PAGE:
The shift from ICE to EV is rewriting how people move around. Those that can charge at home are unlikely to frequent their local fuel station as they did when driving an ICE vehicle. When not on the road, those that do not have charging facilities at home will gravitate towards convenient ultra-rapid chargers near their homes or at a destination such as a local grocery stores, where they can make effective use of their time whilst charging. In addition to this, natural stop points on longer journeys will change and the opportunity opens for mobility hubs where fuel stations are not located today.

This opens a significant opportunity for retailers to develop mobility hubs, however there are relatively small number of locations where mobility hubs make sense today. In the obvious locations where there is high EV adoption and high traffic (vehicular or footfall), retailers are beginning to develop their own mobility hub offer. However, some of these retailers are building for today and not necessarily considering future growth.

As EV adoption grows demand will increase and if there’s one thing EV drivers don’t like, it’s queuing to charge. Having sufficient chargers to support future demand, or at the very least having the power supply and space in place to add additional chargers over time, will ultimately determine the long-term success of the location.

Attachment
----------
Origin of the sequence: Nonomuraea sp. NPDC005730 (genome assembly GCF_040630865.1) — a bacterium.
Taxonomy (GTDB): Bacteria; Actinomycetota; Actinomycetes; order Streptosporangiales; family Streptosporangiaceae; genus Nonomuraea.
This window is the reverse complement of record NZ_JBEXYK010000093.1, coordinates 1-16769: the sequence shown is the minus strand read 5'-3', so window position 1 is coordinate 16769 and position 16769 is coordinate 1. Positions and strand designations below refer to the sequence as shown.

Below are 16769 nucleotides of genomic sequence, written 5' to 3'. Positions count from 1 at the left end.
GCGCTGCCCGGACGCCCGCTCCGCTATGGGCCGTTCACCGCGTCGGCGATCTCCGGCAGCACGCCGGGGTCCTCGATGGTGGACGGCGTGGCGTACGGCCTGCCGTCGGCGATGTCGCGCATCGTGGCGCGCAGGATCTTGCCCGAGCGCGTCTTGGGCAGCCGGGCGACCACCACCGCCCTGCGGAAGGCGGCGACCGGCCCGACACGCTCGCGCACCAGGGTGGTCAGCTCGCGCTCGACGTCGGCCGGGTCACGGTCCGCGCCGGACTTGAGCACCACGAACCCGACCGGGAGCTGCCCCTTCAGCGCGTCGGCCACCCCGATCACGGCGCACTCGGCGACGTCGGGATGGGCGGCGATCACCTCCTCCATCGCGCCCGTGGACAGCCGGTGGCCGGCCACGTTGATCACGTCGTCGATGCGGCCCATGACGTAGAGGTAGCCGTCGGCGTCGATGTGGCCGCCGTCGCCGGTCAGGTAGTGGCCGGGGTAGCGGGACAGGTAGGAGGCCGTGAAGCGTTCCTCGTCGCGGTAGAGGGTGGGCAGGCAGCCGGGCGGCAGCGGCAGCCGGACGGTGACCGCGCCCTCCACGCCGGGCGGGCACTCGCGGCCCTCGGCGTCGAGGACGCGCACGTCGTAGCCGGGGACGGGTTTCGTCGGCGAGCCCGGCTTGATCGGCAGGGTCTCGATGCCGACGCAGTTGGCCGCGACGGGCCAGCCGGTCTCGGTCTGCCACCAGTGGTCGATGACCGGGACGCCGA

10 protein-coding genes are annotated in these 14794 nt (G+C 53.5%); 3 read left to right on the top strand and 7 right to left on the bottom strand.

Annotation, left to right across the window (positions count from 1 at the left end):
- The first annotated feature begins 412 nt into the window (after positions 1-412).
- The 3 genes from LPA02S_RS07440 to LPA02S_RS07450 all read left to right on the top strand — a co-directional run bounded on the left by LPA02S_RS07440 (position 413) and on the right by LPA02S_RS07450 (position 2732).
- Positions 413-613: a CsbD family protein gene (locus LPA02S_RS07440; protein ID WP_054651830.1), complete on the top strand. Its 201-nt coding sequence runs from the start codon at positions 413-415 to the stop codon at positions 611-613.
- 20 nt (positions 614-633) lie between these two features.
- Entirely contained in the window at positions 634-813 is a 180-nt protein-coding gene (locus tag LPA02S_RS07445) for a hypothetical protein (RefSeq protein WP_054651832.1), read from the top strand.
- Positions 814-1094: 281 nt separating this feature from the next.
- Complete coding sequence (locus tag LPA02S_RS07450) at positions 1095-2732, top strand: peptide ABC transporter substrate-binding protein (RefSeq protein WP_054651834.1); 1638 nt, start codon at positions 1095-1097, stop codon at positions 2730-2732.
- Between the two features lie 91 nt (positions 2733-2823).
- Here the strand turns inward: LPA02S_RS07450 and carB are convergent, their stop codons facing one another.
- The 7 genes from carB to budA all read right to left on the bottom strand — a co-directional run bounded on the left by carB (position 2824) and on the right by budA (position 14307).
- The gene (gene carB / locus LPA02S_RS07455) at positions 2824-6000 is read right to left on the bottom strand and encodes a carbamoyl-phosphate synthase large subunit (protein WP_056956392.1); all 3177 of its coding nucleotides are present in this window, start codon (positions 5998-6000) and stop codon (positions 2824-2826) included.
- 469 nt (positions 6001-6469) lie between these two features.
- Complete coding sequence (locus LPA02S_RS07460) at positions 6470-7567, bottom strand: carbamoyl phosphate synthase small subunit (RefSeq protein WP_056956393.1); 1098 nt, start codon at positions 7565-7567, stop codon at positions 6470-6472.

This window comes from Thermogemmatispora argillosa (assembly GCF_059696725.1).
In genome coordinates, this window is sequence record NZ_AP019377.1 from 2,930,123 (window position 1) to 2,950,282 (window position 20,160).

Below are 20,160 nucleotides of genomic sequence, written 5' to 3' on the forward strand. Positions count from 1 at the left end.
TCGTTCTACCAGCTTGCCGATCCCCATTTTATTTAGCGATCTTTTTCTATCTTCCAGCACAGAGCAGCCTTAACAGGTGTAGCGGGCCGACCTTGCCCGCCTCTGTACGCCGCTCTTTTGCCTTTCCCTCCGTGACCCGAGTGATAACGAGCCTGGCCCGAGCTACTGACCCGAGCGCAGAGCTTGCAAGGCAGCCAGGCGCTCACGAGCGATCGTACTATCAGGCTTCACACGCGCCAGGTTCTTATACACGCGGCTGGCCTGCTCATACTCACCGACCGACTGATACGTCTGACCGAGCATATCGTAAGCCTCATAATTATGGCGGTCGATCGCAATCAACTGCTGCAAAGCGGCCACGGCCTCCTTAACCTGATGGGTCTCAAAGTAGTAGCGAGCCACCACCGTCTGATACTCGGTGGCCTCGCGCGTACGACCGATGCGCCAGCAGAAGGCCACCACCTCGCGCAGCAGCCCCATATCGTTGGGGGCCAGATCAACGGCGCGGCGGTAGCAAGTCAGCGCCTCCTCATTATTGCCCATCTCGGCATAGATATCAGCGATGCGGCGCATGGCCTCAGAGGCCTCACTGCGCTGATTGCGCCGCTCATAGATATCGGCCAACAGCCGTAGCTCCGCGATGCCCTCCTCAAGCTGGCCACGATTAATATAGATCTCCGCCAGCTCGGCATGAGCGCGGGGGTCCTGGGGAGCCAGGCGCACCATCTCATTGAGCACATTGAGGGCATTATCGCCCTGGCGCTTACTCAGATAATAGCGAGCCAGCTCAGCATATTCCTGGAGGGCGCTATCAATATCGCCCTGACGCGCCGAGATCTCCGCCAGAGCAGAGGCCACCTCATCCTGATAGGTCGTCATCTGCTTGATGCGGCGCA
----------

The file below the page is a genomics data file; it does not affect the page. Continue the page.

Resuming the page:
Charging-first EV hubs

For EV-first style mobility hubs – those where EV charging in the primary pull factor – understanding EV adoption is even more critical. So too is understanding onward journeys – especially connections to other types of transit and they onwards trips taken by customers. Knowing the customer is even more vital too – because EV-first hubs will need to understand the right ancillary services to differentiate their site from others.

How Kalibrate helps

Regardless of whether you are a fuel retailer or not, the fundamentals of developing a successful mobility hub, offering are the same.

  • Trade area analysis – MMD and trade area rules
  • Data – demographics, segmentation, traffic count, foot traffic/mobility
  • Understanding current and future potential – early adopters/early majority & charging preference
  • Understanding where there is not (divestment or no action) short-term fuel demand decline (fuel retailers only), locations where a high percentage of customers can and do charge at home in non-transient locations